This book takes a novel approach to the study of male eating disorders – an area that is often dominated by clinical discourses. The study of eating disorders in men has purportedly suffered from a lack of dedicated attention to personal and socio-cultural aspects. Delderfield tackles this deficiency by spotlighting a set of personal accounts written by a group of men who have experiences of disordered eating. The text presents critical interpretations that aim to situate these experiences in the social and cultural context in which these disorders occur.
This discursive work is underpinned by an eclectic scholarly engagement with social psychology and sociology literature around masculinities, embodiment and fatness, belonging, punishment, stigma, and control; leading to understandings about relationships with food, body and self. This is undertaken with a reflexive element, as the personal intersects with the professional. This text will appeal to students, scholars and clinicians in social sciences, humanities, and healthcare studies, including public health.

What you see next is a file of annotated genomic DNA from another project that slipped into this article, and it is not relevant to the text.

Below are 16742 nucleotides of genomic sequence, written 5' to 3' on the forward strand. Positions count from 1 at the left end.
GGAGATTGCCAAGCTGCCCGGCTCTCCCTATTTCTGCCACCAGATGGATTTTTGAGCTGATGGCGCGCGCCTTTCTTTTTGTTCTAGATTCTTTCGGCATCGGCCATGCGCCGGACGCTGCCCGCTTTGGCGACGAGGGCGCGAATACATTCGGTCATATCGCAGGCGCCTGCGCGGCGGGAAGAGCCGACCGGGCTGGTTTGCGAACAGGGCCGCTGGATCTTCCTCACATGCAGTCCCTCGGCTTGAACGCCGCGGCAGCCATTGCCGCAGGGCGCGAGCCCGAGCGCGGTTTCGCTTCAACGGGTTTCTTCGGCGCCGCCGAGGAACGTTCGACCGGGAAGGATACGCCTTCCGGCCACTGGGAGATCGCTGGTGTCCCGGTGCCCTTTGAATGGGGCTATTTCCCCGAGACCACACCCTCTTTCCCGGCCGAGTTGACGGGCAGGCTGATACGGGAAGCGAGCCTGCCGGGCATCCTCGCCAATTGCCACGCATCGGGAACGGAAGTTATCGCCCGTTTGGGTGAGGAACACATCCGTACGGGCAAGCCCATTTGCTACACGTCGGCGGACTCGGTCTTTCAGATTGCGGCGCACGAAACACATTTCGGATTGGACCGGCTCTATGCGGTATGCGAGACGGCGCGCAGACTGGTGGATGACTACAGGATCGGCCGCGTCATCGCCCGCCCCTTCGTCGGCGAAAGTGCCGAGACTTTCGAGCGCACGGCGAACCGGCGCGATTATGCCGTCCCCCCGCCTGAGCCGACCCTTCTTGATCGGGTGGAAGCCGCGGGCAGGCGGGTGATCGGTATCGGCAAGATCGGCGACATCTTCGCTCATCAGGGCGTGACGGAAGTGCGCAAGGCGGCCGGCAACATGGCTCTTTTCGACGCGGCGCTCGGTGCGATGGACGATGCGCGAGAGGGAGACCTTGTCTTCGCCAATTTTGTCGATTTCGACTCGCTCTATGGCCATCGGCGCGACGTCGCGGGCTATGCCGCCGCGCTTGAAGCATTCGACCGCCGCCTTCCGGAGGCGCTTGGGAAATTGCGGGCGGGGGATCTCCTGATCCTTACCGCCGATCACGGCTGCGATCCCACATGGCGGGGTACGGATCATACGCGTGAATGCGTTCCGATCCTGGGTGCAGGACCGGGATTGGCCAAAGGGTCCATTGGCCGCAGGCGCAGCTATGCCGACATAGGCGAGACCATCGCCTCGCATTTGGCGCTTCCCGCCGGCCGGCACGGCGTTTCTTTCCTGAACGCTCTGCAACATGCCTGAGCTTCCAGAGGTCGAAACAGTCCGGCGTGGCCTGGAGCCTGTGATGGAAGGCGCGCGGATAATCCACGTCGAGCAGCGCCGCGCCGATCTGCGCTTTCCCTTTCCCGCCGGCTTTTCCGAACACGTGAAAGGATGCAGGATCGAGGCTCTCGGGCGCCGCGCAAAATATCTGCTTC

|Publisher:||Springer International Publishing|
|Edition description:||1st ed. 2018|
|Product dimensions:||5.83(w) x 8.27(h) x (d)|
About the Author
Russell Delderfield researches male eating disorders at the University of Bradford, UK. He has diverse expertise, including person-centredness in higher education teaching, doctoral researcher education, and reflective practice. In the latter topic, he authored the latest edition of the book Reflective Practice: Writing and Professional Development with Dr Gillie Bolton.
Table of Contents
1. Why Study Men?.- 2. Stoicism and Fugliness.- 3. Fat and the Wrecked Body.- 4. Punishment and Passing.- 5. Control and Colonisation.- 6. Ambivalent Men.